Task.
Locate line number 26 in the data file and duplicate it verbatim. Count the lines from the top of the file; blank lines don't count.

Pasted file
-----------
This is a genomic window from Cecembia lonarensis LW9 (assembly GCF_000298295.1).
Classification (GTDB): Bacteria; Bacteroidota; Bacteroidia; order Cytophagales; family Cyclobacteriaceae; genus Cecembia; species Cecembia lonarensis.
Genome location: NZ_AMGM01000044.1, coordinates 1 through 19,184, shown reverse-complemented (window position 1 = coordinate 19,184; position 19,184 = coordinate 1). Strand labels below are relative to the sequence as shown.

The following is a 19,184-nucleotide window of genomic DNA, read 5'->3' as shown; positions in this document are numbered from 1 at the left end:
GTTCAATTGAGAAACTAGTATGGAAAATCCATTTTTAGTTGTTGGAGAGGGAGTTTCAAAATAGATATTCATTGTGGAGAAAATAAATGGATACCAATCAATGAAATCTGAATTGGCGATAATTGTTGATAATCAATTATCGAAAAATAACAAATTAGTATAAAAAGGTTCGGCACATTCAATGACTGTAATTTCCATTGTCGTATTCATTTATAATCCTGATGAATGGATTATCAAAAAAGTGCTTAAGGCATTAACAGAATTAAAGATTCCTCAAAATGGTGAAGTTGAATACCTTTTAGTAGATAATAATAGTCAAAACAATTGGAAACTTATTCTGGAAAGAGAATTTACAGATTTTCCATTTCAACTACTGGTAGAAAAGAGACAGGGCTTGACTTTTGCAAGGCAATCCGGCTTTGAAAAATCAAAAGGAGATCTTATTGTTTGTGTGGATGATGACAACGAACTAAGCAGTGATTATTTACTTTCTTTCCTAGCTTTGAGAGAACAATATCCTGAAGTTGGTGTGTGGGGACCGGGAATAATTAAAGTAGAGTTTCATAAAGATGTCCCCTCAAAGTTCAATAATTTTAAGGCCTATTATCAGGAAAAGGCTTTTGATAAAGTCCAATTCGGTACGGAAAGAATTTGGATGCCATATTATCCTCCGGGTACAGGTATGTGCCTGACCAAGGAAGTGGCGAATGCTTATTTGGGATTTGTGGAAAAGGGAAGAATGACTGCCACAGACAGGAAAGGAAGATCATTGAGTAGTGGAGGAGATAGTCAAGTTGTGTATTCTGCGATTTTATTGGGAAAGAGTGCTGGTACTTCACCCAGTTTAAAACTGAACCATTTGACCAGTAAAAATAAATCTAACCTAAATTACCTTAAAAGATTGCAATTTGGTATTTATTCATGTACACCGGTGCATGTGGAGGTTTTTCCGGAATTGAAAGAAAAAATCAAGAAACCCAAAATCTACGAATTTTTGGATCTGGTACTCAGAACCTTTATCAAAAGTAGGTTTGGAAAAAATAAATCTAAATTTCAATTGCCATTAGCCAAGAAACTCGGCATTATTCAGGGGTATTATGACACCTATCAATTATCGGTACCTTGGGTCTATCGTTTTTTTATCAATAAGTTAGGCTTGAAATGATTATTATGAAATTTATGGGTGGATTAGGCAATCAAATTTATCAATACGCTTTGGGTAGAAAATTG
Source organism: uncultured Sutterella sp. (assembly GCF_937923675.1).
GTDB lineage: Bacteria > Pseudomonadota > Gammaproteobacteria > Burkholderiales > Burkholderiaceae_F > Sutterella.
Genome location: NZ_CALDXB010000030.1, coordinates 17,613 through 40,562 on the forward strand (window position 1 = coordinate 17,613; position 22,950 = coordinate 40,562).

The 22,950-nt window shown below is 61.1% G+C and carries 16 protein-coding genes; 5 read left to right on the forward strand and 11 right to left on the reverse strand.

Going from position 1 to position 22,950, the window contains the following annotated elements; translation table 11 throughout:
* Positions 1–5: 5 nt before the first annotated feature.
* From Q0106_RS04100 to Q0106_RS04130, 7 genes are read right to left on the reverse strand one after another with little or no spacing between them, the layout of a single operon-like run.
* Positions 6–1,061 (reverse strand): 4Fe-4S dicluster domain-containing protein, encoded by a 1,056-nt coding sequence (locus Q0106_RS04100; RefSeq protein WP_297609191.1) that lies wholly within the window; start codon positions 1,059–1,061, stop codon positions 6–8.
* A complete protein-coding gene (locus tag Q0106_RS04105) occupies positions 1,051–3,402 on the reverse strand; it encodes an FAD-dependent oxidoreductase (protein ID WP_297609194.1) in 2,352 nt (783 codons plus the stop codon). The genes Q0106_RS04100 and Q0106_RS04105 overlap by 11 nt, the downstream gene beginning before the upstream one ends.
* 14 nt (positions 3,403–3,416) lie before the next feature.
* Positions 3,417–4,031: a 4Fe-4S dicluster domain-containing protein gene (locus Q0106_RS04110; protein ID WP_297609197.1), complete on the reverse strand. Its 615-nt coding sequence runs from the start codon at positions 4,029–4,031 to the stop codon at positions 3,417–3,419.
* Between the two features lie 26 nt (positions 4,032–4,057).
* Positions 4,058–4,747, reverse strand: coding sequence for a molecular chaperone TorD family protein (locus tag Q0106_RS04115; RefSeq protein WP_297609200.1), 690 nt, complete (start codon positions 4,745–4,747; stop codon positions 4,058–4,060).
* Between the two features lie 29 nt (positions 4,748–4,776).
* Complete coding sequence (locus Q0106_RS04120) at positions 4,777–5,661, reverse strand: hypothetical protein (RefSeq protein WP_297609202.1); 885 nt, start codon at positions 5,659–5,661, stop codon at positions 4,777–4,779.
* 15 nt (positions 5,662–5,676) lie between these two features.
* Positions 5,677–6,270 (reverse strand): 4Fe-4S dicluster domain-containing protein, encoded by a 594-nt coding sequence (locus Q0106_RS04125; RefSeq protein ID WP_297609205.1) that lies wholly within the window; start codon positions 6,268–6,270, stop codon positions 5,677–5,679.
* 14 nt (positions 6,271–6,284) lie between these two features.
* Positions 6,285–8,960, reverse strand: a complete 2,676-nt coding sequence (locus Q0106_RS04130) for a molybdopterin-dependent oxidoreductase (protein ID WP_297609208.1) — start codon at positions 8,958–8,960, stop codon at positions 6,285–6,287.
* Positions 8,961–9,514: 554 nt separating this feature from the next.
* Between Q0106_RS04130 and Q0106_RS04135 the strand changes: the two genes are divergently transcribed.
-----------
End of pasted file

* Between Q0106_RS04130 and Q0106_RS04135 the strand changes: the two genes are divergently transcribed.